During the 1980s, our laboratory focused on understanding the role of tissue context in the malignant transformation of cells by Rous sarcoma virus (RSV). This virus, first characterized in 1911,9 had been shown to transform cells efficiently and rapidly in culture and to cause sarcomas upon injection in chickens. That there was indeed an oncogene that was responsible for the transformation was proven in the 1970s by Duesberg and Vogt5 by chemical analysis of DNA from transforming and transformation-defective RSV and by Martin,6 who isolated a temperature-sensitive mutant of RSV. Later, it was shown that the activity was mediated by the nonreceptor protein tyrosine kinase, pp60-src.10,11 Our data, inspired by the earlier studies of Milford and Duran-Reynals,12 showed that infection of chick embryos in ovo with RSV did not lead to malignant transformation,13 even though v-Src was both expressed and active (Fig. 2).14,15 Cells explanted from these embryos rapidly became transformed in culture. In chickens, RSV-induced tumors typically form at the viral injection site. Additional experiments in our laboratory showed that this wounding was required for local transformation, and that additional tumors could be induced at distant sites simply by wounding the infected birds.16 These experiments indicated that factors involved in wound repair and tissue remodeling had a cocarcinogenic effect in RSV transformation, and that as long as tissue architecture was not disrupted, RSV-infected cells did not become malignant.13,15,17 We subsequently showed that administration of TGF-β, a factor that plays a role in wound healing, was sufficient to induce tumor formation in the RSV-infected chickens,18 a surprising finding at the time since TGF-β had been shown to inhibit epithelial cell growth potently in vitro,19,20 although wounding itself had been implicated as a possible cocarcinogen for decades.21 Collectively, these experiments with RSV demonstrated that factors specific to the environment of the cell were required to attenuate, or to facilitate, the transforming activity of this potent oncogene. Recent work in transgenic models and specialized cell culture systems has begun to define the specific microenvironmental determinants that have the power to normalize overtly malignant cells.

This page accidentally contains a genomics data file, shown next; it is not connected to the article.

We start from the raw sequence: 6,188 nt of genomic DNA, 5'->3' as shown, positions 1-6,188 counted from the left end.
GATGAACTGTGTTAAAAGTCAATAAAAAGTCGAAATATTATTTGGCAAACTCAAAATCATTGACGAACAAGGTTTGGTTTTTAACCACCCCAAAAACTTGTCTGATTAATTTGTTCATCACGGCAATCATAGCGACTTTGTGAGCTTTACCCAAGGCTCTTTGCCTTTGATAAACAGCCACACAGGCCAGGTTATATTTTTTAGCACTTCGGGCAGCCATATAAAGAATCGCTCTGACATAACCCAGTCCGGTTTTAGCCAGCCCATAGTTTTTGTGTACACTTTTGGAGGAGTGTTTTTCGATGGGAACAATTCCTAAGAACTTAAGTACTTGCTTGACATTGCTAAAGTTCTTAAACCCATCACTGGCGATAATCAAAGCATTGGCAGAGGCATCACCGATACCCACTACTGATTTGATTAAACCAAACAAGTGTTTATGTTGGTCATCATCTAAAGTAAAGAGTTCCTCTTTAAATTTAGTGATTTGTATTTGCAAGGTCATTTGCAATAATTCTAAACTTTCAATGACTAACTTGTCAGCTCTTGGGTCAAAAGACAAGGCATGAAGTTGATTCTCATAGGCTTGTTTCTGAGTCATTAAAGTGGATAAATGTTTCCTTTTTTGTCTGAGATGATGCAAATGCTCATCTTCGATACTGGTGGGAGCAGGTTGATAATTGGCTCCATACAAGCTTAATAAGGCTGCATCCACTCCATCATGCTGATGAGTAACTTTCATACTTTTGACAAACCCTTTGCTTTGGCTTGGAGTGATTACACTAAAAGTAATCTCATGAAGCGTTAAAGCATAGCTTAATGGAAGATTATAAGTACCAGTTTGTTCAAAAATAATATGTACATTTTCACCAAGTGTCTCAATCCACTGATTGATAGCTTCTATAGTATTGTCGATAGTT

Increasingly elaborate and physiologically relevant models are now being employed for functional studies. While each method has distinct advantages and disadvantages, together they provide a powerful complementary approach that has yielded much insight into the processes of tumorigenesis.